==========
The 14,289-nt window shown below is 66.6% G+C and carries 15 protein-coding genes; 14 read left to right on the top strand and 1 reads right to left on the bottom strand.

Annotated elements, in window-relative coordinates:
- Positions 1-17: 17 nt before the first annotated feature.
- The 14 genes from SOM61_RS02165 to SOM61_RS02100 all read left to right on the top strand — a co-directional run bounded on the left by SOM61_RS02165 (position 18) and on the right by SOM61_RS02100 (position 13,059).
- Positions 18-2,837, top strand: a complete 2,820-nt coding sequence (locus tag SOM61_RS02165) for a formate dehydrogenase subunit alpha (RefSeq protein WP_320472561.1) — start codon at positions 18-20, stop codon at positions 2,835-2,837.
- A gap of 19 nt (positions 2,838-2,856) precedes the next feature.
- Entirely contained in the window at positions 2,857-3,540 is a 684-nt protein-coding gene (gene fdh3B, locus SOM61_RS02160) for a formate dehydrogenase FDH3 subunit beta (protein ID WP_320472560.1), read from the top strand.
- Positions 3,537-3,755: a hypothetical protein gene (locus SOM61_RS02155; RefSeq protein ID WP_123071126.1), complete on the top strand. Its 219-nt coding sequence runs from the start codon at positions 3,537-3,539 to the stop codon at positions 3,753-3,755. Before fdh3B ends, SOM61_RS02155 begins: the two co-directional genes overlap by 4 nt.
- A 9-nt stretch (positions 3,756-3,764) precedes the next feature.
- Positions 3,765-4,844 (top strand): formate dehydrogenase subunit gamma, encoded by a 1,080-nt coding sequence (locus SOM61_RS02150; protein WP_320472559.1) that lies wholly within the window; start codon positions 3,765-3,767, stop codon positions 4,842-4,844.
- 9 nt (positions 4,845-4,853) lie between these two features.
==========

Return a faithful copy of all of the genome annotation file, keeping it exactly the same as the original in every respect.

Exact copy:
The 14,289-nt window shown below is 66.6% G+C and carries 15 protein-coding genes; 14 read left to right on the top strand and 1 reads right to left on the bottom strand.

Annotated elements, in window-relative coordinates:
- Positions 1-17: 17 nt before the first annotated feature.
- The 14 genes from SOM61_RS02165 to SOM61_RS02100 all read left to right on the top strand — a co-directional run bounded on the left by SOM61_RS02165 (position 18) and on the right by SOM61_RS02100 (position 13,059).
- Positions 18-2,837, top strand: a complete 2,820-nt coding sequence (locus tag SOM61_RS02165) for a formate dehydrogenase subunit alpha (RefSeq protein WP_320472561.1) — start codon at positions 18-20, stop codon at positions 2,835-2,837.
- A gap of 19 nt (positions 2,838-2,856) precedes the next feature.
- Entirely contained in the window at positions 2,857-3,540 is a 684-nt protein-coding gene (gene fdh3B, locus SOM61_RS02160) for a formate dehydrogenase FDH3 subunit beta (protein ID WP_320472560.1), read from the top strand.
- Positions 3,537-3,755: a hypothetical protein gene (locus SOM61_RS02155; RefSeq protein ID WP_123071126.1), complete on the top strand. Its 219-nt coding sequence runs from the start codon at positions 3,537-3,539 to the stop codon at positions 3,753-3,755. Before fdh3B ends, SOM61_RS02155 begins: the two co-directional genes overlap by 4 nt.
- A 9-nt stretch (positions 3,756-3,764) precedes the next feature.
- Positions 3,765-4,844 (top strand): formate dehydrogenase subunit gamma, encoded by a 1,080-nt coding sequence (locus SOM61_RS02150; protein WP_320472559.1) that lies wholly within the window; start codon positions 3,765-3,767, stop codon positions 4,842-4,844.
- 9 nt (positions 4,845-4,853) lie between these two features.